he has a goals against average of 291. His
performance during the first half of the sea-
son caught the eyes of NHL scouts, and, in
November, he was named the top draft eligi-
ble U.S. collegiate goalie by the NHL Central
Scouting Service.
According to Michigan hockey coach Red
Berenson, Sauer still has a lot to learn before
he reaches his full potential, such as learn-
ing how to come back out and refocus after
posting a shutout the night before. Against
Alaska-Fairbanks, Sauer allowed four goals
in the series' second game. But Berenson is
still pleased with the way the freshman has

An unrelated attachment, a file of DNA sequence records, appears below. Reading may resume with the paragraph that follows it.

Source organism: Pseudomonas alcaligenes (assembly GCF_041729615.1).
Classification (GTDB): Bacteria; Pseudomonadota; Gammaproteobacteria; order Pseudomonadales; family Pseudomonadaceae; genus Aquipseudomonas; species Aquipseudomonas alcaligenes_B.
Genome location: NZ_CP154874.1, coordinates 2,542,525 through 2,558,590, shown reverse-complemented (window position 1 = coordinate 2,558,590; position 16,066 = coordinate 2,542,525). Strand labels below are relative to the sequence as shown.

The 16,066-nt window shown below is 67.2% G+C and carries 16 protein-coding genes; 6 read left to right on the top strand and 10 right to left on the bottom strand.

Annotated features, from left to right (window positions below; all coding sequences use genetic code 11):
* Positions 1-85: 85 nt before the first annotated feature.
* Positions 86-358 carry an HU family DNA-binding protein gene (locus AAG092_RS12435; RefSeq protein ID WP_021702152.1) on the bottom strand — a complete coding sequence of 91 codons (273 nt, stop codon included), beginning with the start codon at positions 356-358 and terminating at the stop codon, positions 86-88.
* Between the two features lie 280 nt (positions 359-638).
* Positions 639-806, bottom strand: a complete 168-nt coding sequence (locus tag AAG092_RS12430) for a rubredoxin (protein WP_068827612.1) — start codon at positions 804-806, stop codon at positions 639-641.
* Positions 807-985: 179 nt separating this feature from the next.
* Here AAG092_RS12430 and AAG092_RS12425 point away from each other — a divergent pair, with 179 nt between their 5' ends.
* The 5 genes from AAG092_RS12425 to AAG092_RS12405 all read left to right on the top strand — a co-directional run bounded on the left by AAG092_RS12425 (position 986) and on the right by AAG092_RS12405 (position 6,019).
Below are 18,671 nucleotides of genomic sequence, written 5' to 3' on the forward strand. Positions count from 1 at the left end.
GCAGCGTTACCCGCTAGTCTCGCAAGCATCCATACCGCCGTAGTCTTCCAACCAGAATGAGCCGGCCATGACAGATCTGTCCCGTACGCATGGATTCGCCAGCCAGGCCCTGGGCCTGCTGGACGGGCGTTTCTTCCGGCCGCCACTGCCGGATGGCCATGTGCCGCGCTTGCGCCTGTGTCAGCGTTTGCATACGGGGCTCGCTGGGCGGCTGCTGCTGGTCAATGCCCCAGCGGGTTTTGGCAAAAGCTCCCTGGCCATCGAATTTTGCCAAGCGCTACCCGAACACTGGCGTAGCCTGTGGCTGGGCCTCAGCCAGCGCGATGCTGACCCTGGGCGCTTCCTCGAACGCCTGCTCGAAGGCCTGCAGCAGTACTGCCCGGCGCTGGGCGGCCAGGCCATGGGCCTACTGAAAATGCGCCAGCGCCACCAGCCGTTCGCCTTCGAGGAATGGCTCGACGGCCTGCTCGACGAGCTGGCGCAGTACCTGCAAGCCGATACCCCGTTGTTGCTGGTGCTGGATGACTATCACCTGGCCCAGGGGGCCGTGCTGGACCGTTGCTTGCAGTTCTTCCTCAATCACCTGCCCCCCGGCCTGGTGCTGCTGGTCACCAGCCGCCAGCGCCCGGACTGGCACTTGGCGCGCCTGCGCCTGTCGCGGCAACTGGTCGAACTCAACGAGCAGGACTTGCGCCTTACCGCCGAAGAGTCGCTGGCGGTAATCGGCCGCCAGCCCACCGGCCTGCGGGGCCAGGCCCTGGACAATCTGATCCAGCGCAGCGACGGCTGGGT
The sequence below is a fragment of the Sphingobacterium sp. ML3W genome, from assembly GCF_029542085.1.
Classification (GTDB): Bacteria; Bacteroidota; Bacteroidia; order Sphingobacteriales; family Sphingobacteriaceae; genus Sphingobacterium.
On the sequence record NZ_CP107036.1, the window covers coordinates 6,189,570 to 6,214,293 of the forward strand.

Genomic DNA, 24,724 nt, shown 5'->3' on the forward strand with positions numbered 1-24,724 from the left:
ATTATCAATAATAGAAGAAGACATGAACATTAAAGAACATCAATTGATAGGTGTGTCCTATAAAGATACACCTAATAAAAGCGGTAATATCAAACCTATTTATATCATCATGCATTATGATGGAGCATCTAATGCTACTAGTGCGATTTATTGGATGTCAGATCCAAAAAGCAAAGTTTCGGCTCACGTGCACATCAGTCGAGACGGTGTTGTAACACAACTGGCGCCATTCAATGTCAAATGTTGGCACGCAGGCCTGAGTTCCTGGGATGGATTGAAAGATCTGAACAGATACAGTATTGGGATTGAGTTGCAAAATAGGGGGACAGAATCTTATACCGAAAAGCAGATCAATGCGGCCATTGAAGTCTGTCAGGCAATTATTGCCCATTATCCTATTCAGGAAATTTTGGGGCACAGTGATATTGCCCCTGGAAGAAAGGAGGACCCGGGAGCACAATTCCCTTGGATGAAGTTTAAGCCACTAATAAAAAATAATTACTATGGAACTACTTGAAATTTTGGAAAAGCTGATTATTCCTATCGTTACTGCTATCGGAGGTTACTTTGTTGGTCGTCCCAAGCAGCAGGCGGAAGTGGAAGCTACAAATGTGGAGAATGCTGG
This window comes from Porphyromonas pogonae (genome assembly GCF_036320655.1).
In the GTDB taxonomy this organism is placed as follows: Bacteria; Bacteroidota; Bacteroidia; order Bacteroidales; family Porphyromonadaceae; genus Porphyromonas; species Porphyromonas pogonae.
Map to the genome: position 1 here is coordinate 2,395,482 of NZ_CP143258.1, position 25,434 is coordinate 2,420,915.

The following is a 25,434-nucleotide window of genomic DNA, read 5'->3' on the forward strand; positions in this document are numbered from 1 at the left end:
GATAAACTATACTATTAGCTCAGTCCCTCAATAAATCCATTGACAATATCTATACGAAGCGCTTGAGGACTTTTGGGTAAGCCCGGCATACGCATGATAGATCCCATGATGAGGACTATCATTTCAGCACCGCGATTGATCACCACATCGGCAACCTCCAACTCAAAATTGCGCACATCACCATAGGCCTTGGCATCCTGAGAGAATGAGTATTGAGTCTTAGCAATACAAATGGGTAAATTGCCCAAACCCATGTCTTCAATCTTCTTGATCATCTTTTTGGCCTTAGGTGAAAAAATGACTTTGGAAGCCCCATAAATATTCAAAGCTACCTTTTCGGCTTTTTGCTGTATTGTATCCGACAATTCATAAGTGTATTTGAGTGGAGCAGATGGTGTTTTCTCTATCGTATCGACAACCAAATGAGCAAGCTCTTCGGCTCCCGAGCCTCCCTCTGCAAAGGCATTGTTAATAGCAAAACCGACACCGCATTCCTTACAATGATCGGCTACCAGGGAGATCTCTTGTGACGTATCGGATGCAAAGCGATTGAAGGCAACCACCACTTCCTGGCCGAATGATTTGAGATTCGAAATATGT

MIKE" "UL'SBUU/DaUiy
Debra Streifier is taking on a new role this season as
one of the women's tennis team captains.
hates to lose. She's out there fighting for Michigan every
single point."
Competitive edge and selflessness were the determin-
ing factors for Ritt in choosing Streifler as a captain.
"Debra has really stepped up;' Ritt said. "Through-
out her career, her leadership skills have gotten stronger.
She has really supported the program in all aspects. She
cares about Michigan tennis. She puts the team ahead of
herself. It's important that captains are hard workers and
great competitors to set the tone, other players can look to
them. I know that she'll do a great job:'
Streifler prefers to honor her responsibility as a captain
leading by example, rather than verbally.
"I've never been someone to push my views onto
other people," Streifler said. "I definitely like to lead by